The Flint water crisis in 2 minutes: What happened, what's next

(CNN)Michigan's top prosecutor has called it the biggest case in the state's history, one that failed Flint families. How did it happen? Here's how it started and what's next.

What happened?

To save money, the state switched Flint's water supply in 2011 from Lake Huron to the notoriously filthy Flint River. When the Michigan Department of Environmental Quality failed to treat the corrosive water, it ate into the city's iron and lead pipes and leached into the drinking water.
    Predictably, people got sick. They complained of skin lesions, memory loss and depression and expressed concerns about Legionnaire's disease, miscarriage and childhood development.
    All the while, officials maintained the water was safe. Former Mayor Dayne Walling famously drank the water in front of local media.

    What's happening now?

    Mike Glasgow, who was the supervisor of the Flint treatment plant at the time, is accused of tampering with evidence for changing lead results in an official report and failing to do his job.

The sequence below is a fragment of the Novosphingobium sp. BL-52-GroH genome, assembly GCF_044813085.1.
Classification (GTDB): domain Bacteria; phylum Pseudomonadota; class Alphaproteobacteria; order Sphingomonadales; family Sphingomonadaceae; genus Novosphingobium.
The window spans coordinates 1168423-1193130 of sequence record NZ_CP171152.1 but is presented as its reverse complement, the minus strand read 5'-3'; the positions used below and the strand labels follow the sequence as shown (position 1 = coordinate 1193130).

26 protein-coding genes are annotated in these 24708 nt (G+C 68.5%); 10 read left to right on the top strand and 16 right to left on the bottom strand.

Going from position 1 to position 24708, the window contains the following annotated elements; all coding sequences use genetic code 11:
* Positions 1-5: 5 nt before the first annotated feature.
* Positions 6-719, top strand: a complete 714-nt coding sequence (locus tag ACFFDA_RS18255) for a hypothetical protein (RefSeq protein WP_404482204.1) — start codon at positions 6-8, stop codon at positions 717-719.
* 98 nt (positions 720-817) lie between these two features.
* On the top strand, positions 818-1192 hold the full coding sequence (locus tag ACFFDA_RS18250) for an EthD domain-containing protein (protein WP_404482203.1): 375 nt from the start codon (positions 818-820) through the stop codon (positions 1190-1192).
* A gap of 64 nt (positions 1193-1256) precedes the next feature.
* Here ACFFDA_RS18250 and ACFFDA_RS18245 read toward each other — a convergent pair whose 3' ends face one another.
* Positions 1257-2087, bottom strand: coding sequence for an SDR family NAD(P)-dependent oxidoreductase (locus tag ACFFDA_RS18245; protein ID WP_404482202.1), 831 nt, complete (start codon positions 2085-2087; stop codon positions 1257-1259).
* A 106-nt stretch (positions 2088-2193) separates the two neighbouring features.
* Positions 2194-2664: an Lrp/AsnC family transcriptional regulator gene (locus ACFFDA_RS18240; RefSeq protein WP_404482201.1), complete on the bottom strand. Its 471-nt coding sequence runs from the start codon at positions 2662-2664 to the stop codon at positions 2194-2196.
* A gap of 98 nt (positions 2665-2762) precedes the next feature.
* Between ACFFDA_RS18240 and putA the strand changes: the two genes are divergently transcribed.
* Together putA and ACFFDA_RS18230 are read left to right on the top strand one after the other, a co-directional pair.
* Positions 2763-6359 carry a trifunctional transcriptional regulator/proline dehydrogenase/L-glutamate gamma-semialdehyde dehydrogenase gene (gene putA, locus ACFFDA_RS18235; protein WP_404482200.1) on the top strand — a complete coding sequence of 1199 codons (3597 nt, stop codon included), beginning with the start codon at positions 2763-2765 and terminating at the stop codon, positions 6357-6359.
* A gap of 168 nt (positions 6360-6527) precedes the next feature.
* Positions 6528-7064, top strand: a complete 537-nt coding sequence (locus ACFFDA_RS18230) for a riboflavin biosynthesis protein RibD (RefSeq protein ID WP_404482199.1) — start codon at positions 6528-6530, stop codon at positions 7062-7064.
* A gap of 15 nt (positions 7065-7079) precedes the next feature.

Mike Prysby of the Michigan Department of Environmental Quality is accused of authorizing an operating permit for the Flint Water Treatment Plant "knowing the plant would fail to provide safe drinking water." He's also accused of misleading federal and county officials and conspiring to manipulate test results with colleague Stephen Busch.
    Together, the pair are accused of directing residents to "preflush" their taps before water sample was collected for officials reports -- in violation of the Michigan Safe Drinking Act. Finally, Prysby and Busch are accused of not requiring Flint to treat its corrosive river water with chemicals that could have prevented lead from leaching from pipes in violation of the act.

    What's next?

    Lawsuits and likely more charges -- for whom, exactly, is the million dollar question.
    Some Flint residents want to see those at higher levels of state government held accountable, including Gov. Rick Snyder.
    On Wednesday, Attorney General Bill Schuette sidestepped questions about possible charges against Snyder. But he said the first round of criminal counts are just the beginning and that more would come.
    To quote him directly, "Stay tuned."